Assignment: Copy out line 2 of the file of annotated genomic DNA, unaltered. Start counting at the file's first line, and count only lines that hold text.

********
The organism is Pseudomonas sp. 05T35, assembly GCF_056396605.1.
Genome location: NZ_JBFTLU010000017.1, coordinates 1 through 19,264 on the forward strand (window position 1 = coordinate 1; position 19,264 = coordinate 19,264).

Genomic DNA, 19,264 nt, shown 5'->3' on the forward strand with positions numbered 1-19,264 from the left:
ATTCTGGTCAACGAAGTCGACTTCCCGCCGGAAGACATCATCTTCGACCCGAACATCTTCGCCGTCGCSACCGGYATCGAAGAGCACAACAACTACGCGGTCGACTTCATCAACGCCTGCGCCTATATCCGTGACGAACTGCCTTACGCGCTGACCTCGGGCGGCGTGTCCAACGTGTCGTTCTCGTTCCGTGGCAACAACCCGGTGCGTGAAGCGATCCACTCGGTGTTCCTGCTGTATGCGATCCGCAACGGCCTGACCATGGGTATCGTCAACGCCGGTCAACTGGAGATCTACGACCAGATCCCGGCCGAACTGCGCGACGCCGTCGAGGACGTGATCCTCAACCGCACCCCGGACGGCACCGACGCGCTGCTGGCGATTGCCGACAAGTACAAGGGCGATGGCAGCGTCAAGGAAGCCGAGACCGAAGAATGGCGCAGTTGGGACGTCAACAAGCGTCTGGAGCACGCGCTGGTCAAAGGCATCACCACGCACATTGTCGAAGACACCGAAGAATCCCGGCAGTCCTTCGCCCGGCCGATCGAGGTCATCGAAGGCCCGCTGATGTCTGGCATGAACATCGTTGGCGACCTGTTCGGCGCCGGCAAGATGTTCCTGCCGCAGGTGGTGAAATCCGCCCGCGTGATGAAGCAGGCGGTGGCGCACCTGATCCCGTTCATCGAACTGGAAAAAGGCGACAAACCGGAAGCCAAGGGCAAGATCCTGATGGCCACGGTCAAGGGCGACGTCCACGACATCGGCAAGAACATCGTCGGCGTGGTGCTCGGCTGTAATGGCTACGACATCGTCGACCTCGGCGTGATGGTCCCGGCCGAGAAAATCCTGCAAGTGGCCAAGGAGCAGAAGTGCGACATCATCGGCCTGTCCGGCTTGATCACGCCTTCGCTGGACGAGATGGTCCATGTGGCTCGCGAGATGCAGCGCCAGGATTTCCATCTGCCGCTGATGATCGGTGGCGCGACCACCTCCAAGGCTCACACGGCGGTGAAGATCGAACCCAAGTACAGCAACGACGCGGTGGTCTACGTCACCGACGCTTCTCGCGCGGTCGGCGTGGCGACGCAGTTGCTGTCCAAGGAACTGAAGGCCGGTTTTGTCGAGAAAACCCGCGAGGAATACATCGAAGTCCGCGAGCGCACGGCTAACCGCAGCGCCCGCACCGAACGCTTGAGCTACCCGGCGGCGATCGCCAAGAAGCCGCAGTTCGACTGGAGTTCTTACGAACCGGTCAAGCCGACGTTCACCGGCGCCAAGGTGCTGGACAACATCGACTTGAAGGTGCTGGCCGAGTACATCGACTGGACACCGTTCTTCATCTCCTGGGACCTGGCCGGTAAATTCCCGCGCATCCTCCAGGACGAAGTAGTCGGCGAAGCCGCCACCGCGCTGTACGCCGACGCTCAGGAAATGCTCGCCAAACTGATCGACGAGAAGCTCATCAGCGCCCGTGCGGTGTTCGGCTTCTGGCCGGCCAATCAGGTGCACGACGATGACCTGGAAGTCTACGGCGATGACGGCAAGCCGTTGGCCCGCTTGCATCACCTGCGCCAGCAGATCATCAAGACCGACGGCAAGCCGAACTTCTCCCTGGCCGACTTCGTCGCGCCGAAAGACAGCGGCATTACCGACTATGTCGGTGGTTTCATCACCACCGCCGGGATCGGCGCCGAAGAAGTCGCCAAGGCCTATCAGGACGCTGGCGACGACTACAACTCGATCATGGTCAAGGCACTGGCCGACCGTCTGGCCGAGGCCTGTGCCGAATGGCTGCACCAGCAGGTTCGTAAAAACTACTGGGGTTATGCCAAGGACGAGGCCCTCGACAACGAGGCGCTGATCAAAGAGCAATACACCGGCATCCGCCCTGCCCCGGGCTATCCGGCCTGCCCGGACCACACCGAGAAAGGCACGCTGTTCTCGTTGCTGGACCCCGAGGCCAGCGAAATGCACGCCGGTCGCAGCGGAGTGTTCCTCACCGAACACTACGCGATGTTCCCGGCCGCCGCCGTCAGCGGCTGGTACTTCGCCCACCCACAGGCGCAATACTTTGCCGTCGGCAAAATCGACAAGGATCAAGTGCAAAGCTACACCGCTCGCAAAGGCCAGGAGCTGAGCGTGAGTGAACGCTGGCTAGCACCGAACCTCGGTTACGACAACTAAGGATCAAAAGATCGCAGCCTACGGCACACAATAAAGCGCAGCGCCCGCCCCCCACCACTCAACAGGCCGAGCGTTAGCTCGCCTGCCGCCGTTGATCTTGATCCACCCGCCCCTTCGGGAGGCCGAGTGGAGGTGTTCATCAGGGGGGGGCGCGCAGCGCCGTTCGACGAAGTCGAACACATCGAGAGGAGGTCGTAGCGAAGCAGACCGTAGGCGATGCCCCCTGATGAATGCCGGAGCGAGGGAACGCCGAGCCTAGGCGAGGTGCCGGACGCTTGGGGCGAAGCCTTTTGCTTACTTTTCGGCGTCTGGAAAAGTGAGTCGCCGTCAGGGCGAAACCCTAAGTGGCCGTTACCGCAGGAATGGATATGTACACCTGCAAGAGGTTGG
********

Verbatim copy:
Genome location: NZ_JBFTLU010000017.1, coordinates 1 through 19,264 on the forward strand (window position 1 = coordinate 1; position 19,264 = coordinate 19,264).